There’s a new version of Java and Sun describes it as the most significant update ever to the platform-neutral programming language. Hyperbole surely – wouldn’t that be the move to Java 2 (JDK 1.2) back in December 1998? Nonetheless, the Standard Edition (SE) of Sun’s Java platform has evolved to version 5.0.
‘J2SE 5.0 is delivering greatly improved developer productivity and outstanding quality by relying on the deep values of the Java language,’ said Graham Hamilton, vice president, Sun fellow and lead architect for the J2SE 5.0 release. ‘Working through 15 Java Community Process expert groups, the Java community has delivered the most significant update ever to the Java platform. It sets the stage for the next wave of network systems innovation.’
J2SE 5.0 and its runtime environment can be freely downloaded from here. More information for developers can be found at the Sun Developer Network.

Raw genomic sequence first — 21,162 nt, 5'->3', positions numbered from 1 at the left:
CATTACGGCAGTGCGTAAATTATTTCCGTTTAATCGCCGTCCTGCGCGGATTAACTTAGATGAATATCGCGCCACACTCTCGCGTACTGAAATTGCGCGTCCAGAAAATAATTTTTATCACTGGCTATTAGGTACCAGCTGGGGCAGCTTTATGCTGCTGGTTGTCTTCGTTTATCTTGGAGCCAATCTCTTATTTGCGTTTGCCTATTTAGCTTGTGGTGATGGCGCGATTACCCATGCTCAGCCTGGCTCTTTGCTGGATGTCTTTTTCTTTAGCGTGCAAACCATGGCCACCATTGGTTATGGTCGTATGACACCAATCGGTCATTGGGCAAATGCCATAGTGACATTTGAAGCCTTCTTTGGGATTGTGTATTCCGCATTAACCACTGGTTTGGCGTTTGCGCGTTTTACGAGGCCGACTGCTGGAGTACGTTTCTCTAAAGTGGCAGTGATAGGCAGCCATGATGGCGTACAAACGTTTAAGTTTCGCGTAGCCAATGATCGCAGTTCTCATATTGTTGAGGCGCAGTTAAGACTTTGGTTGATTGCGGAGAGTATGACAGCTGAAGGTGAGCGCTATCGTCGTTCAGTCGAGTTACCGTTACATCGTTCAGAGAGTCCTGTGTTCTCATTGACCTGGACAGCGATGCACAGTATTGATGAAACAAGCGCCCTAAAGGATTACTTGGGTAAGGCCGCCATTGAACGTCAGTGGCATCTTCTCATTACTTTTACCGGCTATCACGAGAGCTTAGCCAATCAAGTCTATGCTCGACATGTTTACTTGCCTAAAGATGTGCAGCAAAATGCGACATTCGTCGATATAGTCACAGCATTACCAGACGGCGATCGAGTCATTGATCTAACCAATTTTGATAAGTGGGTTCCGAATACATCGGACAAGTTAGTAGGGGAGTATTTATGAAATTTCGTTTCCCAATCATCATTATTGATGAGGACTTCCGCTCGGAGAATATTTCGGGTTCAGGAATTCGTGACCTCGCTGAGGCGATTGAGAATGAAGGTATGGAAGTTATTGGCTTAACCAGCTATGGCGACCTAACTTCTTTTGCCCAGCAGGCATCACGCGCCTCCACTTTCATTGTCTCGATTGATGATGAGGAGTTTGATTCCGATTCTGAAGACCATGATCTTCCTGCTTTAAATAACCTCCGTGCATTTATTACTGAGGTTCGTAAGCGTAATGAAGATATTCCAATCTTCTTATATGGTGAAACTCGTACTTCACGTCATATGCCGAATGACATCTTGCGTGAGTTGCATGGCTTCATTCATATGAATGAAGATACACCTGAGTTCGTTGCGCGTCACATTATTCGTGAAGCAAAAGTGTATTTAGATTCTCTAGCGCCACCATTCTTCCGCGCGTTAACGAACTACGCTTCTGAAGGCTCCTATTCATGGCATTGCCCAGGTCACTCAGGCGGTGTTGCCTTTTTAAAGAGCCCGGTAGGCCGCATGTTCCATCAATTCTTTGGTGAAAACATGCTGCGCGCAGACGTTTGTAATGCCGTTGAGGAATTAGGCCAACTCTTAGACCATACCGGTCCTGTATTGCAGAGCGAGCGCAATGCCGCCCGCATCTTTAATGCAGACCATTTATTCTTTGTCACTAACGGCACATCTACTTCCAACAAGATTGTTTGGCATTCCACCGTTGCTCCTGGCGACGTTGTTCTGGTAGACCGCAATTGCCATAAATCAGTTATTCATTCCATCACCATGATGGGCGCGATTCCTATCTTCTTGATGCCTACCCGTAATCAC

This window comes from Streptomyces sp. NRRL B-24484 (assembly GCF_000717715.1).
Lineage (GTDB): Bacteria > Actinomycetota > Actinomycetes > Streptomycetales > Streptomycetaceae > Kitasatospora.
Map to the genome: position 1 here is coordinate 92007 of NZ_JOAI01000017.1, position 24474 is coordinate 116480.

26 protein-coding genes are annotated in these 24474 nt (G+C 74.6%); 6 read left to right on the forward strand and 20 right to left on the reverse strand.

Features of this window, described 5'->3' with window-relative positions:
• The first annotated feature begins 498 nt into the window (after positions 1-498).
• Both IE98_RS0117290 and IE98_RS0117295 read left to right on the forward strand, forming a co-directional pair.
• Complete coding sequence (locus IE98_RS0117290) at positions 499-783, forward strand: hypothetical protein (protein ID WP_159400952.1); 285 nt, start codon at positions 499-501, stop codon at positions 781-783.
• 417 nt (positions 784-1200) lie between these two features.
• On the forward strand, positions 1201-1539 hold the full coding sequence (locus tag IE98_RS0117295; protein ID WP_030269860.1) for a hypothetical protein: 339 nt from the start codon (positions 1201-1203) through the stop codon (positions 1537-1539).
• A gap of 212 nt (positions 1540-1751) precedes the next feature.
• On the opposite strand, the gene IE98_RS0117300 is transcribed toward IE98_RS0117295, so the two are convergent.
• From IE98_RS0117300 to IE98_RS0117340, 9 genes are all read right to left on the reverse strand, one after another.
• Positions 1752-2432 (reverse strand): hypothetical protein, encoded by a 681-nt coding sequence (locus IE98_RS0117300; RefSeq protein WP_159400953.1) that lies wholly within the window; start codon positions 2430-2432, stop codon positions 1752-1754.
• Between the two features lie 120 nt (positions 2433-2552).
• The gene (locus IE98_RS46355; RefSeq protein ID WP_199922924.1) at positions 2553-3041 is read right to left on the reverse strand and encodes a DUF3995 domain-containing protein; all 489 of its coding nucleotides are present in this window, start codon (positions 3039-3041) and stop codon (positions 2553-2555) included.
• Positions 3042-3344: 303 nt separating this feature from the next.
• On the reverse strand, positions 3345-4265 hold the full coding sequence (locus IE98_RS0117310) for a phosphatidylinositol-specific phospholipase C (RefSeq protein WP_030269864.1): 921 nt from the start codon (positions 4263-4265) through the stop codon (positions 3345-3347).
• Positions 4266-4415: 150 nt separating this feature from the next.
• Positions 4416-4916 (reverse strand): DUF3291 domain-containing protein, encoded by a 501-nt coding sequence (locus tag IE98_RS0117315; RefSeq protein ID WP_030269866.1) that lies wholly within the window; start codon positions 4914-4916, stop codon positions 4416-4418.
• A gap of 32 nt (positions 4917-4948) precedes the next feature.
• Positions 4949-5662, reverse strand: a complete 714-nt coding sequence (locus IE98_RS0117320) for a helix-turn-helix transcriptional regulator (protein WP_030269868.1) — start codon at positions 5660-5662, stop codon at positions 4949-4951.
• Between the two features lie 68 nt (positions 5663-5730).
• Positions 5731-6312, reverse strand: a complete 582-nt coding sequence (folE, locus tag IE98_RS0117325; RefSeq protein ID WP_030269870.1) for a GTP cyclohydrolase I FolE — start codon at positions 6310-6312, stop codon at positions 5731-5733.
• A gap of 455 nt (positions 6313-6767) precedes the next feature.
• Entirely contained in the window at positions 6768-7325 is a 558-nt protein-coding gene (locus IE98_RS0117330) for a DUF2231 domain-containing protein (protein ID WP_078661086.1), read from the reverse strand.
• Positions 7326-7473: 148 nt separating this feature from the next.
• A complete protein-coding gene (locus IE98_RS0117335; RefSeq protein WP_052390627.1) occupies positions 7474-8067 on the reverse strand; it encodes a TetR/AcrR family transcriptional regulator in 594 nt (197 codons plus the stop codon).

News source: PC Pro Features of 5.0 highlighted by Sun include: new language elements (security, enumerated types and metadata), better support for monitoring and managing the Java Virtual Machine, an updated look and feel for GUI development (including improved internationalization support and support for hardware acceleration via the OpenGL API for Linux and Solaris, and improved performance and scalability (a faster startup time, smaller memory footprint, and JVM auto-tuning).
J2SE is the ‘mainstream’ version of Java, such as would be supported by desktops. Other editions of the Java 2 platform include J2EE, the Enterprise Edition, concerned with large-scale computing such as server failovers and load balancing, and J2ME, the Micro Edition, concerned with Java in the small, ie the requirements and constraints of smart phones and embedded devices.
A little bit of history: Java emerged from Sun’s ‘Green’ project back in 1991, which was designing software for consumer electronic devices with the goal of building network-aware devices. These were dubbed Star7 devices and the Oak programming language was developed by James Gosling to control them. It was this acorn of Oak that grew into Java in 1995.